Experimentation is underway with new technologies that enable a more seamless handoff of food data as it moves through the value chain. Ultimately, this will give customers more trust in the safety of their food, resulting in less waste. An example of such a technology is the award-winning start-up Connecting Food, which uses blockchain technology to trace products and digitally audit them in real time as they move through the food chain. Benefits of this include the facilitation of product recalls, increased transparency for customers and above all reduction of food waste7.
- Market access - Better market access prevents post-harvest food losses on smallholder farms.
Linking producers to profitable markets is an important step in increasing investment in food loss reduction activities8. For many smallholder farms, however, especially in developing countries, this is easier said than done. In Kenya, Twiga Foods has presented a solution to this challenge9. Their mobile platform helps connect smallholder farmers to retail vendors in cities where they can access markets for their produce and get the most competitive prices. The solution has helped in reducing post-harvest losses by 25%.
- Make food for the future – New technologies such as freeze drying help to make the most of residual fresh food streams.
With modern drying technology, it is possible to conserve produce (fruit and vegetables) while retaining up to 98% of the nutritional value. For their products, the start-up Future Kitchens uses a combination of different drying technologies. They buy produce from over-production and class-2 streams, and manufacture powders that can be turned into top quality smoothies, soups and baby food. The recipes have been co-created with chefs and are hard to distinguish from freshly cooked food.
The benefits of high quality drying are impressive. The process extends the shelf-life of fruits and vegetables from the current weeks/months to 25 years. The products do not need to be cooled and are up to 90% lighter due to the water that is taken out. As a consequence, there is less weight and volume to transport, which reduces pollution. Meanwhile, as overproduction is now processed to food, it is not left to rot, which prevents greenhouse gas emissions (rotten fruit and vegetables emit methane, which is a very potent greenhouse gas).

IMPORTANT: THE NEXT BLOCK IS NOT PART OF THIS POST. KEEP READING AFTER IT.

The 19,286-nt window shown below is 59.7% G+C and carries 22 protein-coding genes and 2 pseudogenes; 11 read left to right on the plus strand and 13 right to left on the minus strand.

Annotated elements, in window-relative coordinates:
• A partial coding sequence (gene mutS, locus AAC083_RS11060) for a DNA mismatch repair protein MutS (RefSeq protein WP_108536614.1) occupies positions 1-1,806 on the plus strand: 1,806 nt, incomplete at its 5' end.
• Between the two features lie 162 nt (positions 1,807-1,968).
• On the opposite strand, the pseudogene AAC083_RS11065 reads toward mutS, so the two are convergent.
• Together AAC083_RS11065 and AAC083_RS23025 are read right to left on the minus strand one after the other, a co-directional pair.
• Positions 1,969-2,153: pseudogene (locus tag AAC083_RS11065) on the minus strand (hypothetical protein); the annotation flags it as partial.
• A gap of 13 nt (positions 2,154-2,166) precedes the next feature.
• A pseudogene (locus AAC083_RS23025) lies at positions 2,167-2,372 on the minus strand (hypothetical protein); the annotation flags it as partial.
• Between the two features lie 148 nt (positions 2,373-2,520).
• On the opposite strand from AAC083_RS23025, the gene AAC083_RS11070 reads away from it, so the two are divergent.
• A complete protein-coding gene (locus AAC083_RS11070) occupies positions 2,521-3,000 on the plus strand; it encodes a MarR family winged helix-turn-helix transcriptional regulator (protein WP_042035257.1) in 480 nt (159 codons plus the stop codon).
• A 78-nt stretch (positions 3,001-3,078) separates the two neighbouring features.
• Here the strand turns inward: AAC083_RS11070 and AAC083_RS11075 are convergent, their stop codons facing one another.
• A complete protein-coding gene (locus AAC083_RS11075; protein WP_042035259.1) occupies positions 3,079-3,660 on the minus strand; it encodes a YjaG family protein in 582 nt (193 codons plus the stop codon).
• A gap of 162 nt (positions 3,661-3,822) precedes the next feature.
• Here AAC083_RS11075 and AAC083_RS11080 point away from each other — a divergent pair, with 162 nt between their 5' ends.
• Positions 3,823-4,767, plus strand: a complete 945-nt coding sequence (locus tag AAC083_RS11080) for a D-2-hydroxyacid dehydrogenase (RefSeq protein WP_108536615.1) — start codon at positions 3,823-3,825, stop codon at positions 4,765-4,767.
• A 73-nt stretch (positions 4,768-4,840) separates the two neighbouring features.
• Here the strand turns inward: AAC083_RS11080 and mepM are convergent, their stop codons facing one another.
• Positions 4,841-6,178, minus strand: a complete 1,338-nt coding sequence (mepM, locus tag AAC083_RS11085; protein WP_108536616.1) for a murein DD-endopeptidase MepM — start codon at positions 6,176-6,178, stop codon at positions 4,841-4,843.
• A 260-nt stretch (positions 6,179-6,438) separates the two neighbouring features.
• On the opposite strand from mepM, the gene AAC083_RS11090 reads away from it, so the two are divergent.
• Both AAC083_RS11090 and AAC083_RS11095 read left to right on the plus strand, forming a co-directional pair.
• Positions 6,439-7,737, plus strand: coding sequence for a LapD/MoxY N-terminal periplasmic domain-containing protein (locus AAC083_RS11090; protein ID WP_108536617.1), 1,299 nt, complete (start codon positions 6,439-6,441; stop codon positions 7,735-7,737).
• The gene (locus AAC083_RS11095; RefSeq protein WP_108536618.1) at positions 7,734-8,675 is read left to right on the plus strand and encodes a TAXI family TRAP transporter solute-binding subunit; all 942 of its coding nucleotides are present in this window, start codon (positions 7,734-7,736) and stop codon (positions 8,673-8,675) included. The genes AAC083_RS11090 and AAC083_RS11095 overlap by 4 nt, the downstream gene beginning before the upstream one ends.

Future Kitchens is currently in pilot phase, but in the coming months they are going to onboard an investor to build the technology back-end and scale the proposition. After its first experiments in Europe, Future Kitchens aims to launch their product and technology in Africa, where 30-50% of produced food goes to waste while a still significant part of the population is undernourished.
One of the main challenges is to improve the (energy) efficiency in the drying process and even make it circular in the near future. With the dried components, Future Kitchens sees potential to enable fully personalise smoothies, soups and baby food.
Combining Sustainable Development Goals & Profit
Though it may be hard for companies to see the added benefit of reducing food loss and waste, the solutions outlined above show that there are plenty of ways across the supply chain to do so. Smart decisions in this area can make a major contribution towards halving global food waste in line with the Sustainable Development Goals10, while at the same time boosting company profits and brand value. Good for business and good for the world.
- Gustavsson J, Cederberg C, Sonesson U, Van Otterdijk R, Meybeck A. Global food losses and food waste: extent, causes and prevention. Rome:
- FAO, 2011.FAO. 2019. The State of Food and Agriculture 2019. Moving forward on food loss and waste reduction. Rome.